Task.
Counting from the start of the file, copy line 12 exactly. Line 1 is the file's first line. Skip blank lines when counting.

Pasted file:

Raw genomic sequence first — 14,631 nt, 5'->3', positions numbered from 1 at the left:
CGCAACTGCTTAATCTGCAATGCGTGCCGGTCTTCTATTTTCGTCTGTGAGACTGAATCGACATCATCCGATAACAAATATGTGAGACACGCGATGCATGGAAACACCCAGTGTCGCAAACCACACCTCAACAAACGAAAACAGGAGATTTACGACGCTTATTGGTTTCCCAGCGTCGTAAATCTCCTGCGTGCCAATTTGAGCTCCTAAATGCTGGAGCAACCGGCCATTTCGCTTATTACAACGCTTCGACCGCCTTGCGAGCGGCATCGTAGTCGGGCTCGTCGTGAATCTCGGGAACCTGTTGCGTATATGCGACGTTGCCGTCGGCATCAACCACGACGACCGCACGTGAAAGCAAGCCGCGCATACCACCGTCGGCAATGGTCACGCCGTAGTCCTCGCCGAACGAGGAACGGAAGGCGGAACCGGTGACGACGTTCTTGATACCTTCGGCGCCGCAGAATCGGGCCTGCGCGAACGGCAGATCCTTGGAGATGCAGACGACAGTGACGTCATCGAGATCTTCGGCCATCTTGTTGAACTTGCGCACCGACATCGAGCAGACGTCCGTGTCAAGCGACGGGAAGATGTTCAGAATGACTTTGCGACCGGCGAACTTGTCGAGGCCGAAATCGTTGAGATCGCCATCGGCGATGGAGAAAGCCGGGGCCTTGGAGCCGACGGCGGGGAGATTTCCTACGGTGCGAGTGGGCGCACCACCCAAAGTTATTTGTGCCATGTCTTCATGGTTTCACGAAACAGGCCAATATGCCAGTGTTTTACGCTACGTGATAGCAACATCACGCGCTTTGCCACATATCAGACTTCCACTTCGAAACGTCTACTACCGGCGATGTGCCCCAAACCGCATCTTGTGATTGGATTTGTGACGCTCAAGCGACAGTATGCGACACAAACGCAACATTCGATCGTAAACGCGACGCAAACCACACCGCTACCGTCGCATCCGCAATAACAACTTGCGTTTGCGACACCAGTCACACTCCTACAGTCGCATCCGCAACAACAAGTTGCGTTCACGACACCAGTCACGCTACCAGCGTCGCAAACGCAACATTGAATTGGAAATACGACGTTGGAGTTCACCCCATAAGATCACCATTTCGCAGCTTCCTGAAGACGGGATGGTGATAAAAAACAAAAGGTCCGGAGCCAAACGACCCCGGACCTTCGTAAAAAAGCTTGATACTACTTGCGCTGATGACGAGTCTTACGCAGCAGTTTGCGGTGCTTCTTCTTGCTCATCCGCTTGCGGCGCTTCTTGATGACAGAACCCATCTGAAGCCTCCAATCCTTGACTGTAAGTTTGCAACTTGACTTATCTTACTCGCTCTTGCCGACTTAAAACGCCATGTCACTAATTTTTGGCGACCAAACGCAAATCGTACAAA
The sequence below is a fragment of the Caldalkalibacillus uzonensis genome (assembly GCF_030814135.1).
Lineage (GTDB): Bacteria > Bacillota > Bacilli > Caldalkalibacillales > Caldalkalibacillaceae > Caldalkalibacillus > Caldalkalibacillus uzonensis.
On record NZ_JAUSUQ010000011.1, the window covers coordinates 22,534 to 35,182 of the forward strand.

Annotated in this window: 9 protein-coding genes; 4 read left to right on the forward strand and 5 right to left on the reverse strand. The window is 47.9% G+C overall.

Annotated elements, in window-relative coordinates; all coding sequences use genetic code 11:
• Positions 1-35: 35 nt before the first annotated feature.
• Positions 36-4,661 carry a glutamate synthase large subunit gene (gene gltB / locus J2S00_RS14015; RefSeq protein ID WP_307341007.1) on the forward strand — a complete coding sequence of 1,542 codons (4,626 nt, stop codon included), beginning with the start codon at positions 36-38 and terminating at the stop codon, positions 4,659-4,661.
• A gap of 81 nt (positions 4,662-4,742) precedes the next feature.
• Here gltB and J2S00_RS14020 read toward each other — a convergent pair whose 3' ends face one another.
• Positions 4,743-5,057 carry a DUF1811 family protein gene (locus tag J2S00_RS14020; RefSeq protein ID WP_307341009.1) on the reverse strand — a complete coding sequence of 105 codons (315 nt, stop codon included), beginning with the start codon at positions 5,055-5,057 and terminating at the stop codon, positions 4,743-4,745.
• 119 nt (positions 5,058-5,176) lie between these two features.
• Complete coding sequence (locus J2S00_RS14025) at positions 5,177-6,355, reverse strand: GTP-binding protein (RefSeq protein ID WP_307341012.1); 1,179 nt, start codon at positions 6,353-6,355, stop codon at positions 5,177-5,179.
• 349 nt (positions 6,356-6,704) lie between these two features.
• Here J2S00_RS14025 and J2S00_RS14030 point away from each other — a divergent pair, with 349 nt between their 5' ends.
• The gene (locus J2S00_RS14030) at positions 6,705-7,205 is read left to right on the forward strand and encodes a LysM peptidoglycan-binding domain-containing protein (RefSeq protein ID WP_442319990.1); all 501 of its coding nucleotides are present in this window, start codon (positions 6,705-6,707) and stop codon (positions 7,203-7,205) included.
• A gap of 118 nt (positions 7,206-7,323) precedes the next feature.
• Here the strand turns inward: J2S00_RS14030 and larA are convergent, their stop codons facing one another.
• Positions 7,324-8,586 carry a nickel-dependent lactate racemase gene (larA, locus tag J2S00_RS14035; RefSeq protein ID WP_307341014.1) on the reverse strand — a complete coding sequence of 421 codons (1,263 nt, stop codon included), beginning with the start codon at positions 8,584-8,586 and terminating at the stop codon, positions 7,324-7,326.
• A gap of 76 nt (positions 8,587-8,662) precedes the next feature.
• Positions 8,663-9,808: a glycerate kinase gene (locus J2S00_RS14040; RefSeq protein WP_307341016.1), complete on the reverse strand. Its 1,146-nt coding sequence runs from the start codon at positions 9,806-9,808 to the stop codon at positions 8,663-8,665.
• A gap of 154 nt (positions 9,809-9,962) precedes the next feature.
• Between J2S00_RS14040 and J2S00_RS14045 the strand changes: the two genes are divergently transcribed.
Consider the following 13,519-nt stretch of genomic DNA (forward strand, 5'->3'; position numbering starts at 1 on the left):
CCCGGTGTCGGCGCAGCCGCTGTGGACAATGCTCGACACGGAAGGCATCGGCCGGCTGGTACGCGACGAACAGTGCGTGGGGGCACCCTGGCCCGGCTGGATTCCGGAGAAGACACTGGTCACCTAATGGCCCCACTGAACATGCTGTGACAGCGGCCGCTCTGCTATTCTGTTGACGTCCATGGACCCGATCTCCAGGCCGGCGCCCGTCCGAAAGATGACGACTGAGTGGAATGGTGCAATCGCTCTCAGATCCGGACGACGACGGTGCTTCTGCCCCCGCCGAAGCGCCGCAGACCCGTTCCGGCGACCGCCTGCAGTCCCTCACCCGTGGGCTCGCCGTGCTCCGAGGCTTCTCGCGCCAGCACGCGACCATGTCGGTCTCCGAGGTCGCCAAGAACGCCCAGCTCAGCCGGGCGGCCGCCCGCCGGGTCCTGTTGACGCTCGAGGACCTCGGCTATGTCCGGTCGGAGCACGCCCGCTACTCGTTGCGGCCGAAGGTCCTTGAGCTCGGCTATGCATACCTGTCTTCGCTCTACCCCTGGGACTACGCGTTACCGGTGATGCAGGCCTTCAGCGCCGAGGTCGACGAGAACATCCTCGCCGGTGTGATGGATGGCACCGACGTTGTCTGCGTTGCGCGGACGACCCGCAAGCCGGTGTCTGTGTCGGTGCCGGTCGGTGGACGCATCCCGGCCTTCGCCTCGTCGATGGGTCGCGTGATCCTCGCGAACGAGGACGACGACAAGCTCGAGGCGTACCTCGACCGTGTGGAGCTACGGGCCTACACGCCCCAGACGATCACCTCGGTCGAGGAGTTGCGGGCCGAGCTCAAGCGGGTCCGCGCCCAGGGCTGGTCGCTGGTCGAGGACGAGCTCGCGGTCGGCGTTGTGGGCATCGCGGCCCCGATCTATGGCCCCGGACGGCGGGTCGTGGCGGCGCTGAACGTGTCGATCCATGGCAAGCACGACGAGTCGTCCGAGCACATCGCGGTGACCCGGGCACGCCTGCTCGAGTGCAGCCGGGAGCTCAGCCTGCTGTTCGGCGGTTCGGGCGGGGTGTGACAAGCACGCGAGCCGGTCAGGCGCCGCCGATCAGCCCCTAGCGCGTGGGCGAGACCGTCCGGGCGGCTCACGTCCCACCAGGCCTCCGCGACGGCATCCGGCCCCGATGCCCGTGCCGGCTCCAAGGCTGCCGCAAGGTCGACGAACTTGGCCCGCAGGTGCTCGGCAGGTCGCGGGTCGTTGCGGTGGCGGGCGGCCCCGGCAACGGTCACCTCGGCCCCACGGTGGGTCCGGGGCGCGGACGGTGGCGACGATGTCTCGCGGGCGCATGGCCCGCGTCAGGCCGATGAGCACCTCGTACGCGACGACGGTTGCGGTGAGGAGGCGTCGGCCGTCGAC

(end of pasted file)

• Positions 4,743-5,057 carry a DUF1811 family protein gene (locus tag J2S00_RS14020; RefSeq protein ID WP_307341009.1) on the reverse strand — a complete coding sequence of 105 codons (315 nt, stop codon included), beginning with the start codon at positions 5,055-5,057 and terminating at the stop codon, positions 4,743-4,745.